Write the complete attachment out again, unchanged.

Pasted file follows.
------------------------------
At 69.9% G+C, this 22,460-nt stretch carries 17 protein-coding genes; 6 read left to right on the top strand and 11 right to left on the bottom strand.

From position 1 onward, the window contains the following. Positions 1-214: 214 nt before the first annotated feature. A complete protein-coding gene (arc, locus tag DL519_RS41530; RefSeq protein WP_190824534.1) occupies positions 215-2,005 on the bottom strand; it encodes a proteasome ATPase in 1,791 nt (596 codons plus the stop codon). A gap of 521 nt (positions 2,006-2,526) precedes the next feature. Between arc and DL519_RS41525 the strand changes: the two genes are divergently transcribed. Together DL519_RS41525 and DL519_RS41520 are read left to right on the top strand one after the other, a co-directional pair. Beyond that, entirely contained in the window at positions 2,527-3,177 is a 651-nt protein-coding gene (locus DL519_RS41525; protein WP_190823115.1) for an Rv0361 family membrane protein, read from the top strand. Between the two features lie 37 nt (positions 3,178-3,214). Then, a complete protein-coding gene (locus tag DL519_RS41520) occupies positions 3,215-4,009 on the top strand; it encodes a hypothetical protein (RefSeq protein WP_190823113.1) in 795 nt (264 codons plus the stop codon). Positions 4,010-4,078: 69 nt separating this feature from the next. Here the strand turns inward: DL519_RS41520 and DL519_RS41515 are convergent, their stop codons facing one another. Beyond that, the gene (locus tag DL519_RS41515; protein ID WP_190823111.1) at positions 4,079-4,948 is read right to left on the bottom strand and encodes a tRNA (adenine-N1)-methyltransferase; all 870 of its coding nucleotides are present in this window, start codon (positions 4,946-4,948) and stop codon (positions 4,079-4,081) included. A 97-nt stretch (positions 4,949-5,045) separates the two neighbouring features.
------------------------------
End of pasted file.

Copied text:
At 69.9% G+C, this 22,460-nt stretch carries 17 protein-coding genes; 6 read left to right on the top strand and 11 right to left on the bottom strand.

From position 1 onward, the window contains the following. Positions 1-214: 214 nt before the first annotated feature. A complete protein-coding gene (arc, locus tag DL519_RS41530; RefSeq protein WP_190824534.1) occupies positions 215-2,005 on the bottom strand; it encodes a proteasome ATPase in 1,791 nt (596 codons plus the stop codon). A gap of 521 nt (positions 2,006-2,526) precedes the next feature. Between arc and DL519_RS41525 the strand changes: the two genes are divergently transcribed. Together DL519_RS41525 and DL519_RS41520 are read left to right on the top strand one after the other, a co-directional pair. Beyond that, entirely contained in the window at positions 2,527-3,177 is a 651-nt protein-coding gene (locus DL519_RS41525; protein WP_190823115.1) for an Rv0361 family membrane protein, read from the top strand. Between the two features lie 37 nt (positions 3,178-3,214). Then, a complete protein-coding gene (locus tag DL519_RS41520) occupies positions 3,215-4,009 on the top strand; it encodes a hypothetical protein (RefSeq protein WP_190823113.1) in 795 nt (264 codons plus the stop codon). Positions 4,010-4,078: 69 nt separating this feature from the next. Here the strand turns inward: DL519_RS41520 and DL519_RS41515 are convergent, their stop codons facing one another. Beyond that, the gene (locus tag DL519_RS41515; protein ID WP_190823111.1) at positions 4,079-4,948 is read right to left on the bottom strand and encodes a tRNA (adenine-N1)-methyltransferase; all 870 of its coding nucleotides are present in this window, start codon (positions 4,946-4,948) and stop codon (positions 4,079-4,081) included. A 97-nt stretch (positions 4,949-5,045) separates the two neighbouring features.